Islamists vandalise ancient mosque in Timbuktu

Tue, Jul 3, 2012, 01:00

BAMAKO – Al Qaeda-linked Islamists in Timbuktu broke down the door of a 15th century mosque yesterday that locals believed had to stay shut until the end of the world, defying international calls to halt the destruction of holy sites in the Unesco-listed city. In a third day of attacks on historic and religious landmarks that Unesco has called “wanton destruction”, the Islamists targeted the ancient Sidi Yahya mosque as they tried to erase traces of what they regard as un-Islamic idolatry.

“In legend, it is said that the main gate of Sidi Yahya mosque will not be opened until the last day [of the world],” Alpha Abdoulahi, the town imam, told Reuters by telephone. Yet eight Islamist fighters had smashed down the door to the mosque early yesterday, saying they wanted to “destroy the mystery” of the ancient entrance, he said.

“They offered me 50,000 CFA (€80) for repairs but I refused to take the money, saying that what they did is irreparable.”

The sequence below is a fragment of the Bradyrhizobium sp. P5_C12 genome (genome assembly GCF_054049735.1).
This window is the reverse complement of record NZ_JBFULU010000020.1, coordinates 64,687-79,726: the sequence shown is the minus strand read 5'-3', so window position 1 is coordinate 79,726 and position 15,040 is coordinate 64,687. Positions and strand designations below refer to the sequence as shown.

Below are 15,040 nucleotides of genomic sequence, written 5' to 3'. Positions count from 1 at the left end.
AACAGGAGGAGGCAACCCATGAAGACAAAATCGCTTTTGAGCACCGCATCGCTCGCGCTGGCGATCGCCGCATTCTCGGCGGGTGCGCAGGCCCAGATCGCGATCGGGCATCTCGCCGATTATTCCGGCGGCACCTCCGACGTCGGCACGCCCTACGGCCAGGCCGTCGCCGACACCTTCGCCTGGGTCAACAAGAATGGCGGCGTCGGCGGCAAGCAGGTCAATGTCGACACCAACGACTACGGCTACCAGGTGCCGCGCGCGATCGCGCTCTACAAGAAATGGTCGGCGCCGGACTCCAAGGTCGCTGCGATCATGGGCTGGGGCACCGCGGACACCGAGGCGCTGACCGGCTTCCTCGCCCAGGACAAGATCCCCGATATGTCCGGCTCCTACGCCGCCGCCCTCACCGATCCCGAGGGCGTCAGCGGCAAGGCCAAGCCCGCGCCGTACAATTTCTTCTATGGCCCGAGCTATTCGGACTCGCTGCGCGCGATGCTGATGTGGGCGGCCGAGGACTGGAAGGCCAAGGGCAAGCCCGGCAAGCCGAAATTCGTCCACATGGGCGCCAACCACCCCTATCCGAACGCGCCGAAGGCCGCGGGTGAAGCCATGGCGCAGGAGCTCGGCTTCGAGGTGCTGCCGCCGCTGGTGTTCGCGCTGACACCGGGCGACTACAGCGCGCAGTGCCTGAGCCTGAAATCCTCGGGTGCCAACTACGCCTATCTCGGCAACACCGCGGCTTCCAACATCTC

Islamists of the Ansar Dine group say the centuries-old shrines of the local Sufi version of Islam in Timbuktu are idolatrous. They have destroyed at least eight of 16 listed mausoleums in the city, and a number of tombs.

Ansar Dine and well-armed allies, including al-Qaeda splinter group Mujwa, have hijacked a separatist uprising by local Tuareg MNLA rebels and now control two-thirds of Mali’s desert north, territory that includes the regions of Gao, Kidal and Timbuktu. The area under their control is bigger than France, heightening fears Mali will become a jihadist haven.

Sufi shrines have been attacked by hardline Salafists in Egypt and Libya in the past year. The attacks also recall the 2001 dynamiting by the Taliban of two sixth-century statues of Buddha carved into a cliff in Bamiyan in central Afghanistan. Mali’s government in the capital Bamako, some 1,000km south, has condemned the attacks, but is powerless to halt them after its army was routed by rebels in April. It is still struggling to bolster a return to civilian rule after a March 22nd coup. – (Reuters)